Do you want to want to pay for another man’s circumcision? Too bad:
Top on the Ministry of Health’s five-year strategy is the free circumcision, to be made available in all public health centres.
Sh960 million from the US government has been injected into the project to buy surgical materials, mobilise communities and provide counselling. With a budget of Sh2,000 for each volunteer, the campaign targets 500,000 uncircumcised men in Kenya.
I’m not naive enough to think that men means males who’ve reached an age of consent. But I’ll assume that’s what it means for this story. Given that 500,000 is a very large sample, how many men do you think we’ll pay to develop this attitude?
The Kenyan government launched a campaign to promote male circumcision in 2008, but it has not yet reached most parts of the country. In the northwestern district of Turkana, where the practice is not part of the culture and few have even heard of it, IRIN/PlusNews spoke to Isaac Ikone, 22.
“The government has not yet come here to talk about male circumcision, but I have heard about it from friends. They say it prevents HIV and sexually transmitted diseases. If that’s true, I would definitely go for it so I can remain healthy.
“A while ago a friend and I found out we had the same sexually transmitted disease, and when I began to wonder how that happened, he told me he had slept with a girl I had also slept with in town. He is the one who told me that if we were circumcised, we would not have got sick.
“My girlfriend is still in secondary school and when she is not around I try to abstain from sex, but I’m not always successful. I don’t like condoms; if there is a better way to prevent HIV so that I can enjoy sex skin-to-skin, I will do it.
Yes, it’s anecdotal. It’s also where we end up when we push circumcision as a panacea for genital diseases. Responsible behavior gets lost. And I’m being forced to pay for this, which will ultimately further entrench a human rights violation when it leads to more infant circumcisions.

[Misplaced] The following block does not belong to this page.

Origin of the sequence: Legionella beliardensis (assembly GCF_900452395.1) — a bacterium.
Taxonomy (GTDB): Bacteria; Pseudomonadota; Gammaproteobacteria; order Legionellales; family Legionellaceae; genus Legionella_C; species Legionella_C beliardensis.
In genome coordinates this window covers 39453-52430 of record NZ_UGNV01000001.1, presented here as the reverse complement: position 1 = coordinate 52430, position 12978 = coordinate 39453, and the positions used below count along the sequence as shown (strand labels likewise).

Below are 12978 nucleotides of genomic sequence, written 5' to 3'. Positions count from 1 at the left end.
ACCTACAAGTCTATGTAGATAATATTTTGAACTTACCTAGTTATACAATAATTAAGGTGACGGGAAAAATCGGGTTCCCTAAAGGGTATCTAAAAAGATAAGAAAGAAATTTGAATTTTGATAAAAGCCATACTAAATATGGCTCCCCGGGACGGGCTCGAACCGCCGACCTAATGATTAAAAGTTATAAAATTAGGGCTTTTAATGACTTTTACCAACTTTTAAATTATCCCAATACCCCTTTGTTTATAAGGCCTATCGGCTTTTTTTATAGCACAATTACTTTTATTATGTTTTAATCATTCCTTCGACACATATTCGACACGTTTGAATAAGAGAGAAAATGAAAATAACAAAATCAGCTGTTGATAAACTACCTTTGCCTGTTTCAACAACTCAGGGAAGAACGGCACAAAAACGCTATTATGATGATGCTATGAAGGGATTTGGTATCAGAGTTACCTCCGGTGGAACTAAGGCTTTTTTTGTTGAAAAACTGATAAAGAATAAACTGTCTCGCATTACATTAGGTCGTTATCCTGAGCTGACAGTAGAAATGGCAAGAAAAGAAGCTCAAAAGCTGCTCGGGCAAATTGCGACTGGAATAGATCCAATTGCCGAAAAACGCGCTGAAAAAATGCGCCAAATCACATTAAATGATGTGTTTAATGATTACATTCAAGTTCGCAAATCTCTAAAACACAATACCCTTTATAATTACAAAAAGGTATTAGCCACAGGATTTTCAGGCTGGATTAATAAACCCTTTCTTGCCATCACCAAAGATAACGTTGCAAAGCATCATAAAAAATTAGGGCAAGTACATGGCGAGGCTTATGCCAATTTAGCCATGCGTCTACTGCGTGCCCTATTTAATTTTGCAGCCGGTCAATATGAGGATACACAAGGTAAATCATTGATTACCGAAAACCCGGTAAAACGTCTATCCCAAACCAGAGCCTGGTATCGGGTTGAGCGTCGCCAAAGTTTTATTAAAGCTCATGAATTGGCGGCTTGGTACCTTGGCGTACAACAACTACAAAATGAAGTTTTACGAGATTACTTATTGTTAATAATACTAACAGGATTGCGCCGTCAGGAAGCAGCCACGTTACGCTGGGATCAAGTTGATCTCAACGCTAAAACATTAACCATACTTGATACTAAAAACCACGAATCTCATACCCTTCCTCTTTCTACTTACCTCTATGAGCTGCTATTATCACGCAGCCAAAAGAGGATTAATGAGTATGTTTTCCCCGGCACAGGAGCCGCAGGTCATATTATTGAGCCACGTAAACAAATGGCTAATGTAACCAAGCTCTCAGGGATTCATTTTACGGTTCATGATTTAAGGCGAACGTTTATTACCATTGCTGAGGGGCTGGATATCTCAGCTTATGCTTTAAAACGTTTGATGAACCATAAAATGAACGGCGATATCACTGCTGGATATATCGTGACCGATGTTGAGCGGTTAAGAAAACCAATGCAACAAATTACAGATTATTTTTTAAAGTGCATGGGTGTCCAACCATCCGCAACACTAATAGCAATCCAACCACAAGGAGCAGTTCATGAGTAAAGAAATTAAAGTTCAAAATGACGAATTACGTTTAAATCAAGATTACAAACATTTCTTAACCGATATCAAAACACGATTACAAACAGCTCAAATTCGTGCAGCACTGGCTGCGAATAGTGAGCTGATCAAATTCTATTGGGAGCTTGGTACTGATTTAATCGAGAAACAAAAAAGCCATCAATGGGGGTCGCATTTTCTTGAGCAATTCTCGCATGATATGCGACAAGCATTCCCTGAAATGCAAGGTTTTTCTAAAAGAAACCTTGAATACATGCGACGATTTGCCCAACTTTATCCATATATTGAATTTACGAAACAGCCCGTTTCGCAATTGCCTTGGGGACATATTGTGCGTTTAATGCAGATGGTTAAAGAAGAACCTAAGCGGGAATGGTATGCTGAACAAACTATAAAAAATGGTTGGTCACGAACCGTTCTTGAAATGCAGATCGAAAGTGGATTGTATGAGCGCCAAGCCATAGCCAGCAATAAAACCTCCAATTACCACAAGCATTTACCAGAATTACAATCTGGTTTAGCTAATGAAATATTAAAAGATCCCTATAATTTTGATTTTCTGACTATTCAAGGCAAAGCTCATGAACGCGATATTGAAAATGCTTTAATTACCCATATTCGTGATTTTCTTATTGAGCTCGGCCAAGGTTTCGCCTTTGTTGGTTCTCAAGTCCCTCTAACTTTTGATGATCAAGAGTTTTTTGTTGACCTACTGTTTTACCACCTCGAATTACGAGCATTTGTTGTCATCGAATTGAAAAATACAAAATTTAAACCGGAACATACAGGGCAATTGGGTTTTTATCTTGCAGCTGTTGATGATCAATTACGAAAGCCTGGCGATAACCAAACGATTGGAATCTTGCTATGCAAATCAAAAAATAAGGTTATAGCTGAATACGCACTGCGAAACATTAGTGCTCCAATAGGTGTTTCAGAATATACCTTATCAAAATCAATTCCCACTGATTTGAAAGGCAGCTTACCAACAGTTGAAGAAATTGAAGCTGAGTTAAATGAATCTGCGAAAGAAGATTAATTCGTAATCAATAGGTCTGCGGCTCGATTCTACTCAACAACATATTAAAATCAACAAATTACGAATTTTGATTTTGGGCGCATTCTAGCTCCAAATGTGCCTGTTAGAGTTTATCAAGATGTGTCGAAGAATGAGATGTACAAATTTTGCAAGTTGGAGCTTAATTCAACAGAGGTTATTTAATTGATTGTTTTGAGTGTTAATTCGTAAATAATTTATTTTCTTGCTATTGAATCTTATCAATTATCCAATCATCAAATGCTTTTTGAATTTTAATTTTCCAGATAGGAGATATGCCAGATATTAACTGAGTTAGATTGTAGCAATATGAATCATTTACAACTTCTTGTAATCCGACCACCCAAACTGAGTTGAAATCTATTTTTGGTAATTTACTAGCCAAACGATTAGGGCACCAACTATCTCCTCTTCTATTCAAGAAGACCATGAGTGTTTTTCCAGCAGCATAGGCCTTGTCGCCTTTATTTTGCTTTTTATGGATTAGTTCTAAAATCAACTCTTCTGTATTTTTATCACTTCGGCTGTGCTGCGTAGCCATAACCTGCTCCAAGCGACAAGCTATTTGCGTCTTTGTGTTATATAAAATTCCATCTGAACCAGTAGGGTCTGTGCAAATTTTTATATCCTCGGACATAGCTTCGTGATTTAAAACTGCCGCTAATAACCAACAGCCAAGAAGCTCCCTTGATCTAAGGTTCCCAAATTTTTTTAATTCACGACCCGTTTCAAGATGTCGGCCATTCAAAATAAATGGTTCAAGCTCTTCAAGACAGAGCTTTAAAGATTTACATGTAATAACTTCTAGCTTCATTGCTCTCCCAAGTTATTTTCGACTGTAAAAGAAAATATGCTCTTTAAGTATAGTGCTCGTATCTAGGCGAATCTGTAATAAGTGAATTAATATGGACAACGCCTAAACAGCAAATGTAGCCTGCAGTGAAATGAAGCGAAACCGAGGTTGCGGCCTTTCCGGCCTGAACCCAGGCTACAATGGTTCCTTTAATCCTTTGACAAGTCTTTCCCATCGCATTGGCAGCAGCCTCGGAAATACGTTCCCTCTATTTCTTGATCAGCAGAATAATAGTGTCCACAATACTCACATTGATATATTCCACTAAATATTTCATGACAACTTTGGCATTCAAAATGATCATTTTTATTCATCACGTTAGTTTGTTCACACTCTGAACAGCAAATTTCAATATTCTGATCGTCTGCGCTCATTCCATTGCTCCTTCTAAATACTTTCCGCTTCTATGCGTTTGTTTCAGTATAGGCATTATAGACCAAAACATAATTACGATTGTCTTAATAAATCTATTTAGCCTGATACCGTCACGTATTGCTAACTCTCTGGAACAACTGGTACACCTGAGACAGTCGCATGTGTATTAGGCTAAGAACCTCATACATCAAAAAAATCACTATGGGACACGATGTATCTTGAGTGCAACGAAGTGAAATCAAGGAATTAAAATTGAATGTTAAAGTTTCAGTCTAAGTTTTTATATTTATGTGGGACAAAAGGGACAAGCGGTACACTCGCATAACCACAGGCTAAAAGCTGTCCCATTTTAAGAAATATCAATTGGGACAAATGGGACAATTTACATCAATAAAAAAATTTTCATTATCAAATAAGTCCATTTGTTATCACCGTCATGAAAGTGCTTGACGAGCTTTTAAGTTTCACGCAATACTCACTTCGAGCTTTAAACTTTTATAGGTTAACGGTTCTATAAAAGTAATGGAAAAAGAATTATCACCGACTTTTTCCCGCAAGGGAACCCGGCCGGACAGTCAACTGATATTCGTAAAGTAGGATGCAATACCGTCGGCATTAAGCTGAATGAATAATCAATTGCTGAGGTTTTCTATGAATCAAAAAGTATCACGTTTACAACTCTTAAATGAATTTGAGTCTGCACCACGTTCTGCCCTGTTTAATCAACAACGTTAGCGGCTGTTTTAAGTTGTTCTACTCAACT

As it will, because the push for infant circumcision is purposeful. This is from Uganda, but the sentiment is universal:
Most men and women in Uganda support medical male circumcision as a way of lowering HIV risk, and up to 62 percent of uncircumcised men would consider being circumcised, a new study has found.
The study, conducted by Uganda’s Makerere University and Family Health International, which works to promote reproductive health, with funding from the United States Agency for International Development, surveyed 1,675 men and women in four districts; the results were released in the capital, Kampala, in December 2008.
Support for circumcising sons was even greater: almost 100 percent of circumcised men supported the circumcision of their male children, while 59 percent to 77 percent of uncircumcised men were in favour of having their sons circumcised, and between 49 percent and 95 percent of women wanted the procedure performed on their male children. [emphasis added]
I don’t think this is a conspiracy. Those public health officials who ignore what the individuals want probably have good intentions. They’re pursuing it because they know it works. Our government is happily joining the ride.
And what about those children who will be circumcised as a result?
“The purpose of the research was to find out what is on the ground regarding the capacity to conduct medical male circumcision, and its acceptability among the public,” said Dr Alex Opio, assistant commissioner for national disease control. “It was also done to pave the way for developing a policy, because all policies need evidence.”
An opinion poll somehow qualifies as evidence. What the individual wants is irrelevant, subjugated to the opinion of his parents. This is what it looks like to start with an outcome and create the necessary support.